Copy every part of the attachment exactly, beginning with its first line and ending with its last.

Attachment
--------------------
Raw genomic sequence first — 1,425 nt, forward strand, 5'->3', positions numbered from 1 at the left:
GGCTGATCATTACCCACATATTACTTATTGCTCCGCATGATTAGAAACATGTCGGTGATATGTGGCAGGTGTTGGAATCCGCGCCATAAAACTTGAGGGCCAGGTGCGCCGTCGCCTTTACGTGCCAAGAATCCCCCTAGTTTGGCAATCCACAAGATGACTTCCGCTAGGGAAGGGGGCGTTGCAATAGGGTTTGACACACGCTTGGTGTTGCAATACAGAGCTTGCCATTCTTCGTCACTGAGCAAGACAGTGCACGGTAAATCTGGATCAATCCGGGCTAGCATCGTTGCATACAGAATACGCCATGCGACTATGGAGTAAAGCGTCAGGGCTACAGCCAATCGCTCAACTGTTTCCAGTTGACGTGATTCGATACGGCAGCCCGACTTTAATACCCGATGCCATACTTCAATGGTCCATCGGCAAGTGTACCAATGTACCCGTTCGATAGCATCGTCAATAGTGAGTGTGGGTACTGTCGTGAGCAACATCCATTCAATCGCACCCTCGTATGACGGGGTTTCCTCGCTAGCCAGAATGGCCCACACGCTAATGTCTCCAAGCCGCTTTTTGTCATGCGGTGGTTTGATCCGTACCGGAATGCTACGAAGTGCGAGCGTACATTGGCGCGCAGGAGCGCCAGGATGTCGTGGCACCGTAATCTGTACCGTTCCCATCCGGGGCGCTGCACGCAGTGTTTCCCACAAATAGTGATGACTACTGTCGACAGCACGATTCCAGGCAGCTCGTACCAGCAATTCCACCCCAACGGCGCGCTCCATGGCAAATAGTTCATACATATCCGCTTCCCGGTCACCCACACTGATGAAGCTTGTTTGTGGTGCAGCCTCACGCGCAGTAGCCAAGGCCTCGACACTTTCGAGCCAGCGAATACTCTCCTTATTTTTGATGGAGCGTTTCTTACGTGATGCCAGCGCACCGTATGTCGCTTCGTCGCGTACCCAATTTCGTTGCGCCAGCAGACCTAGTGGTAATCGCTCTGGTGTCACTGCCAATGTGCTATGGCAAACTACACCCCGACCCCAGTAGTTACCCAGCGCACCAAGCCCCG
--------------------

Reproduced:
Raw genomic sequence first — 1,425 nt, forward strand, 5'->3', positions numbered from 1 at the left:
GGCTGATCATTACCCACATATTACTTATTGCTCCGCATGATTAGAAACATGTCGGTGATATGTGGCAGGTGTTGGAATCCGCGCCATAAAACTTGAGGGCCAGGTGCGCCGTCGCCTTTACGTGCCAAGAATCCCCCTAGTTTGGCAATCCACAAGATGACTTCCGCTAGGGAAGGGGGCGTTGCAATAGGGTTTGACACACGCTTGGTGTTGCAATACAGAGCTTGCCATTCTTCGTCACTGAGCAAGACAGTGCACGGTAAATCTGGATCAATCCGGGCTAGCATCGTTGCATACAGAATACGCCATGCGACTATGGAGTAAAGCGTCAGGGCTACAGCCAATCGCTCAACTGTTTCCAGTTGACGTGATTCGATACGGCAGCCCGACTTTAATACCCGATGCCATACTTCAATGGTCCATCGGCAAGTGTACCAATGTACCCGTTCGATAGCATCGTCAATAGTGAGTGTGGGTACTGTCGTGAGCAACATCCATTCAATCGCACCCTCGTATGACGGGGTTTCCTCGCTAGCCAGAATGGCCCACACGCTAATGTCTCCAAGCCGCTTTTTGTCATGCGGTGGTTTGATCCGTACCGGAATGCTACGAAGTGCGAGCGTACATTGGCGCGCAGGAGCGCCAGGATGTCGTGGCACCGTAATCTGTACCGTTCCCATCCGGGGCGCTGCACGCAGTGTTTCCCACAAATAGTGATGACTACTGTCGACAGCACGATTCCAGGCAGCTCGTACCAGCAATTCCACCCCAACGGCGCGCTCCATGGCAAATAGTTCATACATATCCGCTTCCCGGTCACCCACACTGATGAAGCTTGTTTGTGGTGCAGCCTCACGCGCAGTAGCCAAGGCCTCGACACTTTCGAGCCAGCGAATACTCTCCTTATTTTTGATGGAGCGTTTCTTACGTGATGCCAGCGCACCGTATGTCGCTTCGTCGCGTACCCAATTTCGTTGCGCCAGCAGACCTAGTGGTAATCGCTCTGGTGTCACTGCCAATGTGCTATGGCAAACTACACCCCGACCCCAGTAGTTACCCAGCGCACCAAGCCCCG